If you put less than 20% down on your house, your lender will insist that you pay Private Mortgage Insurance (PMI). This type of insurance doesn’t protect you; it protects the lender. If you default on your mortgage, the lender receives payment for the loan given to you. That way, the lender doesn’t lose as much money if you don’t pay your mortgage.
In most cases, PMI is added to your mortgage payment. You make the premium payments as a way to protect the lender for taking a chance on you, since you didn’t put a large down payment on your home. The good news is that PMI can be canceled once you meet certain requirements. The one except to this rule is PMI on FHA loans. As of June 3, 2013, most FHA loans will require mortgage insurance for the life of the loan.
According to the Homeowners’ Protection Act, which applies to those who purchased homes after July 29, 1999, lenders are required to automatically cancel your PMI after your have paid off your loan to a point that only 78% of the balance remains. However, it is possible for you to have your PMI canceled before that, as long as you take the initiative. You can ask your lender to cancel the PMI when your mortgage balance is down to 80% of the home’s value. However, be aware that the individual requirements of the lender might mean you are rejected.
As you work to get rid of your PMI, here are some of the steps to follow:
According to the law, the lender has to cancel the insurance when you have paid your loan down to 78% of the amount borrowed. So, you can wait for that benchmark to be released. However, it is possible for you to ask for the lender to reconsider. You should ask in writing.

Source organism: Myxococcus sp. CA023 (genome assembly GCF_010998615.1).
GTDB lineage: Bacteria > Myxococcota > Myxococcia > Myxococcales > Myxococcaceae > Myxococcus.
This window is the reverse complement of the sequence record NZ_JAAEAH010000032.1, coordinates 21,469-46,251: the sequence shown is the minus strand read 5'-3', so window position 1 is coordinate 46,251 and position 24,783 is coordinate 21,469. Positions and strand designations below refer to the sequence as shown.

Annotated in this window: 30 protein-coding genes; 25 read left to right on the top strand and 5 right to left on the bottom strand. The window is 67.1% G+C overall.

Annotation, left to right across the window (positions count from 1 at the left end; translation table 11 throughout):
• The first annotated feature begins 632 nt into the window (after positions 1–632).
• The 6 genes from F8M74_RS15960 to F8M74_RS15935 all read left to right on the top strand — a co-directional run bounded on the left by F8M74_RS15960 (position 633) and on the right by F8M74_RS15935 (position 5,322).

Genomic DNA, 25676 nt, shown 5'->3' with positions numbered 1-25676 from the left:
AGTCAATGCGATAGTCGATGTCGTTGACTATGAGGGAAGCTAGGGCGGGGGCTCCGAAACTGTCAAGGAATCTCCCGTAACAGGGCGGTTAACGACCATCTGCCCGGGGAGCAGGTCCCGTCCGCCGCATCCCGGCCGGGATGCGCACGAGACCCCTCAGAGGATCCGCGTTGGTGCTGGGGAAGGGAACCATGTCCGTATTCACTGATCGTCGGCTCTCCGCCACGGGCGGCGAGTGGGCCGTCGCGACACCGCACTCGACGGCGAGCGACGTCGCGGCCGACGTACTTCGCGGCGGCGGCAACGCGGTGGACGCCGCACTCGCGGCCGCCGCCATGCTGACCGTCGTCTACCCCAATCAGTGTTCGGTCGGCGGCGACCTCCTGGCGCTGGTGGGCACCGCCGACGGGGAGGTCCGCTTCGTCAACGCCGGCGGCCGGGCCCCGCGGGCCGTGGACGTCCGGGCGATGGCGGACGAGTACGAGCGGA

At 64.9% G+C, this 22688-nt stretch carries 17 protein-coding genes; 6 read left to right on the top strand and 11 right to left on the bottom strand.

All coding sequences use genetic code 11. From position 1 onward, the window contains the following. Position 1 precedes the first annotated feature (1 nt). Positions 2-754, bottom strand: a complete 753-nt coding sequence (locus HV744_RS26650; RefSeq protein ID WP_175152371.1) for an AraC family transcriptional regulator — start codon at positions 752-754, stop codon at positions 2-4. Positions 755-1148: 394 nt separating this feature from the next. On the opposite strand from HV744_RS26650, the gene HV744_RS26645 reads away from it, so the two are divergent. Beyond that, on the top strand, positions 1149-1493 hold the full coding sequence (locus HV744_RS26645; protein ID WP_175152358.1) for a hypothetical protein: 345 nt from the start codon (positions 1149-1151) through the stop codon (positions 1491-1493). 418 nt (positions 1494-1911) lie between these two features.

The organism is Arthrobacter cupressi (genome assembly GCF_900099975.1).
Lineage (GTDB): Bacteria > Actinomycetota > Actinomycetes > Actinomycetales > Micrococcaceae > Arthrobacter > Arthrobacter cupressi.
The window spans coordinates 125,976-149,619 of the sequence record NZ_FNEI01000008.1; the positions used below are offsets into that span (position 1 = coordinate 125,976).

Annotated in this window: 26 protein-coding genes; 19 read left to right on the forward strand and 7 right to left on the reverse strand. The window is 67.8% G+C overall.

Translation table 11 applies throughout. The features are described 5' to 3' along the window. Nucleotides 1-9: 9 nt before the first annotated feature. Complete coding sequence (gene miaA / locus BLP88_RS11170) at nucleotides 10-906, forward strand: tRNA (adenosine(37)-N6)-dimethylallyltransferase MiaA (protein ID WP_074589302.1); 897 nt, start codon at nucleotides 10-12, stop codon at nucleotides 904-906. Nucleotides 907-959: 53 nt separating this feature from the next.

Write a polite letter, and have it delivered certified mail (keep the receipt proving the lender received your correspondence), requesting that the lender take action. Include documentation of the home’s appraisal, as well as point out that you have made your payments on time. You can bolster your case by pointing out that you are a low default risk, since you have been making regular, on-time payments for years.
You want to keep copies of the letters, and the proof that your lender received them, for future purposes. In some cases, lenders and their insurers move slowly (rather than saying no) in order to keep charging you PMI. If you feel that you are meeting the guidelines for cancelation of PMI, you can actually take the lender to small claims court in order to force action on your request. This is where having copies of the lender’s guidelines, in writing, and the correspondence exchanged with the lender, comes in handy.
You don’t have to pay PMI forever. Pay attention to the value of your home, and the rate at which you are paying down your mortgage. You can save money in the long run by exercising your rights.
Photo by bobcat rock.
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